Today, everyone is a natural and organic shopper. The natural products industry has experienced incredible growth over the past 20 years that, today, 99 percent of American consumers buy natural products.
“More than ever now, we’re hearing people talk about seeking top products, seeking unique products, seeking trending products and even seeking quote unquote ‘better’ products,” says Christine Kapperman, senior content director with New Hope Network.
SPINS released their latest State of the Natural Industry report in August, sharing industry trends and highlighting areas of growth. Leaders with SPINS (a data provider for natural, organic and specialty products) hosted a webinar discussing the report.
The natural products industry has seen incredible growth and evolution over the 20 years, more than doubling in dollar volume in the past decade,” says Molly Hjelm, vice president of marketing at SPINS.
Hjelm notes the current natural foods movements is increasingly personalized to consumer’s lifestyles. Consumers want their specific version of natural, like plant-based, grain-free, paleo or free form.
“In this moment in natural, consumers have the power and they’re increasingly personalized preferences have become a movement, disrupting previously untouchable boundaries like milk, immediate consumption beverage and pasta,” she says. “Products once relegated to specific retail outlets are now proliferating to the mainstream.”
Here are four trends in the natural food industry for fermented food brands to implement.
1. Natural Products Driving Market Growth
The latest statistics (tracking three years from May 2017 to May 2019), show the natural industry is selling $47.2 billion a year, growing 5 percent year over year. The conventional food marketplace is selling $448.2 billion a year, but only growing at 1.7 percent year over year. Natural foods have a 10.5 percent sales volume, and 29.3 percent of total market growth.
“Looking back at recent years, the trend is clear – natural products have been outpacing their conventional counterparts for some time in terms of dollar growth,” says Jessica Hochman, the senior manager for natural insights for SPINS.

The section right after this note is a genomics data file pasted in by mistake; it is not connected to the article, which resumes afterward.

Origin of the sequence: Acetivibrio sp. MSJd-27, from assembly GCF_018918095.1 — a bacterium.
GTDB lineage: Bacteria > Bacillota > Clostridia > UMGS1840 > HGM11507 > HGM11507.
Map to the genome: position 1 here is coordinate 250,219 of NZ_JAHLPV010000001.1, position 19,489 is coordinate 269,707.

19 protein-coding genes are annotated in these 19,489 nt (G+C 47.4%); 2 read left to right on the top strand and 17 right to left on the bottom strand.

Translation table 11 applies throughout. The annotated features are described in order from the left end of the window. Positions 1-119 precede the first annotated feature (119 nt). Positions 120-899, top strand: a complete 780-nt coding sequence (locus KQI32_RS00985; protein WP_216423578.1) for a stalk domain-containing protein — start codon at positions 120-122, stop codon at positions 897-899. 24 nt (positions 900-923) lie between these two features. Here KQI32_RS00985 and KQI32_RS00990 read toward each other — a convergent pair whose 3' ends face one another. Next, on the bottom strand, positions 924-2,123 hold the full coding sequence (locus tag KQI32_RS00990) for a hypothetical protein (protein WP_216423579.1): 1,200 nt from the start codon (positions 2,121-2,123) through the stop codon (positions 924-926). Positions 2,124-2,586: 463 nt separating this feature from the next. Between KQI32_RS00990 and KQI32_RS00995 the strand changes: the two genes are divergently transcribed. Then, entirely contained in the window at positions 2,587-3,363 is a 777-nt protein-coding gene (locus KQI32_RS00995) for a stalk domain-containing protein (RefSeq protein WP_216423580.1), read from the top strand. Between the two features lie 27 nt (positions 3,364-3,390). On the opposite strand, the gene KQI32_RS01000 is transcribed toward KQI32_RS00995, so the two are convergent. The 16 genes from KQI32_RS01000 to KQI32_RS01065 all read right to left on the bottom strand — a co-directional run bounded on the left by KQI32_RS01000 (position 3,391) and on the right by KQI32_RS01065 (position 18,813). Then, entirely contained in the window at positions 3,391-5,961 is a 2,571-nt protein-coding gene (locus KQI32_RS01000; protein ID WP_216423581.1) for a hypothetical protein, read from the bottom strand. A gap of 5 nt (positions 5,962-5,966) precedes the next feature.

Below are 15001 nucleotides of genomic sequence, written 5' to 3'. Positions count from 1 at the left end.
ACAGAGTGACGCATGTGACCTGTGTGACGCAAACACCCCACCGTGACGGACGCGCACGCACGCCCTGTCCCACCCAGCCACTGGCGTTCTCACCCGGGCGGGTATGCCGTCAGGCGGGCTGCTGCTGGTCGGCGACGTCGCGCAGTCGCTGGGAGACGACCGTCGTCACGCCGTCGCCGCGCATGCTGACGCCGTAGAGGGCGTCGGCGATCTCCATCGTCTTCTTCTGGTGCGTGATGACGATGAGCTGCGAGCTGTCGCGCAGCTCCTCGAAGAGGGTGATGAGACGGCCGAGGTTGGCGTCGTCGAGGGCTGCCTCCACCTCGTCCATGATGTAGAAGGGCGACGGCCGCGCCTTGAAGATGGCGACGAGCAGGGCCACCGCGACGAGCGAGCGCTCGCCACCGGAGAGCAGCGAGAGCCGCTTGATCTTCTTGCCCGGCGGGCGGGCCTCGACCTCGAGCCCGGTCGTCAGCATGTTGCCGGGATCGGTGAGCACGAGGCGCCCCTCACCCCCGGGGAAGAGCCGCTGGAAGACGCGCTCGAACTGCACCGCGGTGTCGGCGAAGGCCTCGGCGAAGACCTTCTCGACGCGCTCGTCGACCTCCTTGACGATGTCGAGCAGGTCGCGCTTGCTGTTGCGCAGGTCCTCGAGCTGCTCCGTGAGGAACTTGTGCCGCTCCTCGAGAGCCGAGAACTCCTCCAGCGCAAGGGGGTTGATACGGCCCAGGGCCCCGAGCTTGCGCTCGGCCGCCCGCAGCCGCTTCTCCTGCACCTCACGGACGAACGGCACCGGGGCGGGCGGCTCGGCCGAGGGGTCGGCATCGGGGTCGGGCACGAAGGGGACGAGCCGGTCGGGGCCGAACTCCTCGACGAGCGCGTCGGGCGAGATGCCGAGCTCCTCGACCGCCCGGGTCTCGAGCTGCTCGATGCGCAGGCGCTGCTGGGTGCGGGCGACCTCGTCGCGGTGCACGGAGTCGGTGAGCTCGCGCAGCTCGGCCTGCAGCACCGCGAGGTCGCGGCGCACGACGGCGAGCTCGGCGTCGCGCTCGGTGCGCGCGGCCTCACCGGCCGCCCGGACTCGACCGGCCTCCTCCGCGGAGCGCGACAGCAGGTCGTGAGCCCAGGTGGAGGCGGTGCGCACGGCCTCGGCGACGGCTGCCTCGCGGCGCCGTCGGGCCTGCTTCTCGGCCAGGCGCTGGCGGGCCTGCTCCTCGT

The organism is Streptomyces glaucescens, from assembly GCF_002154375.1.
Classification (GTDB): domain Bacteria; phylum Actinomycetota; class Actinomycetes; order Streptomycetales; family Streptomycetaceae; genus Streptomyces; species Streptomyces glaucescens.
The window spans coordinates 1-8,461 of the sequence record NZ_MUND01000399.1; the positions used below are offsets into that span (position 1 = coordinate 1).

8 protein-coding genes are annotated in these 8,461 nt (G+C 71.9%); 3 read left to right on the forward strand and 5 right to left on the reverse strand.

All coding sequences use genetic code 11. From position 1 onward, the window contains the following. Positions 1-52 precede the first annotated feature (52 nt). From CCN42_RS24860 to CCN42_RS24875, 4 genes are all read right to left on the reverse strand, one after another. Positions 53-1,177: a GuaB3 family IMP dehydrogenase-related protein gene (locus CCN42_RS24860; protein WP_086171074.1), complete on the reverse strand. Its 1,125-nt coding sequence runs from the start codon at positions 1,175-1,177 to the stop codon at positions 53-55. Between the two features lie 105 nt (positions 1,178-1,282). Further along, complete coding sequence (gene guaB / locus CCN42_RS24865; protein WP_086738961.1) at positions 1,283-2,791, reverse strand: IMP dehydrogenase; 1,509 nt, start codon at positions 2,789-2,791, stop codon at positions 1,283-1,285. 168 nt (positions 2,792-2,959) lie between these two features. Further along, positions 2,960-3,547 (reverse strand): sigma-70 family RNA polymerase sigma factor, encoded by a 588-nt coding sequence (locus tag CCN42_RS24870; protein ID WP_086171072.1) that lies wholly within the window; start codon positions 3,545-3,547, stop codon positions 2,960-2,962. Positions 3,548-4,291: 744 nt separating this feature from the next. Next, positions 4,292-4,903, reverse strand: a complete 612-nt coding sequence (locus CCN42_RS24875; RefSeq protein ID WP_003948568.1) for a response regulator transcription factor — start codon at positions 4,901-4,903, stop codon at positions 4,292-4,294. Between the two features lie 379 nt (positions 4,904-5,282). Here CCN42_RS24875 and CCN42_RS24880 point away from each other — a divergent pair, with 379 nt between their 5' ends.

The top 10 natural product categories: produce, refrigerated yogurt and kefir, shelf-stable chips, pretzels and snacks, refrigerated eggs, refrigerated juices and functional beverages, shelf-stable wellness bars and gels, shelf-stable water, frozen desserts, refrigerated milk and frozen and refrigerated meat, poultry and seafood.
Fermented products are exhibiting some of the strongest dollar share growth. Yogurt and kefir and functional beverages both over index in their respective categories.
2. Convenience Channel Growing
Conventional retailers are embracing natural products – and their returns are incredibly strong. The convenience channel stocks a small volume of natural products, but sales of natural products are growing three times faster than natural and specialty gourmet channels. Natural products are just 4.6 percent of volume in convenience channels, but contribute 15.9 percent of dollar growth.
“The real growth fueling the top line trend comes from the support received by the vendor community,” says Jeff Crumpton, SPINS’ retail solutions manager. The convenience channel is growing at a whopping 10 percent year over year. “Natural products have migrated from the innovation channels all the way to convenience.”
3. Consumers Want Grab-n-Go Options
Why is the convenience channel overdelivering in high amounts? Consumers want grab-n-go options in convenient locations.
“(It) aligns with our knowledge that consumers purchase natural products where it’s easier for them,” Crumpton says. “Retailers and other outlets should be mindful that the competitive pressure to their business means adjusting their assortment with innovative products and monitoring categories and items cross channel, which ensures they’re paying attention to the migration and planning accordingly.”
Traditional retailers are experiencing high growth in food service options, “they’re looking to it as a competitive edge,” Kapperman says.
Fifty-seven percent of retailers said strong sales come from their food service, like hot bars, grab-n-go shelves and in-store deli and cafes.
4. Mainstream Consumer
“Everybody to some extend is buying natural organic,” says Patrick Knight, SPINSprincipal of consumer insights. “And in that regard, we are truly mainstreaming. But not all natural consumers are created the same.”
The core of the natural segment is dominated by consumers defined as true believers and enlightened environmentalists, who make up 28 percent of natural/organic product sales. Next, aspiring natural shoppers defined as healthy realists and strapped seekers make up 16 percent of sales. Mainstream consumers, defined as indifferent traditionalists, struggling switchers and resistant non-believers, total 56 percent of natural/organic sales.
The mainstream category, Knight says, is where the greatest potential resides for the natural market growth.
“Our hypothesis is that mainstream consumers are starting to grow more than core natural organic consumers in purchasing of paleo position products,” Knight says. “Core natural/organic consumers are the first on the latest trends in the marketplace, and therefore can be a barometer for what’s coming.”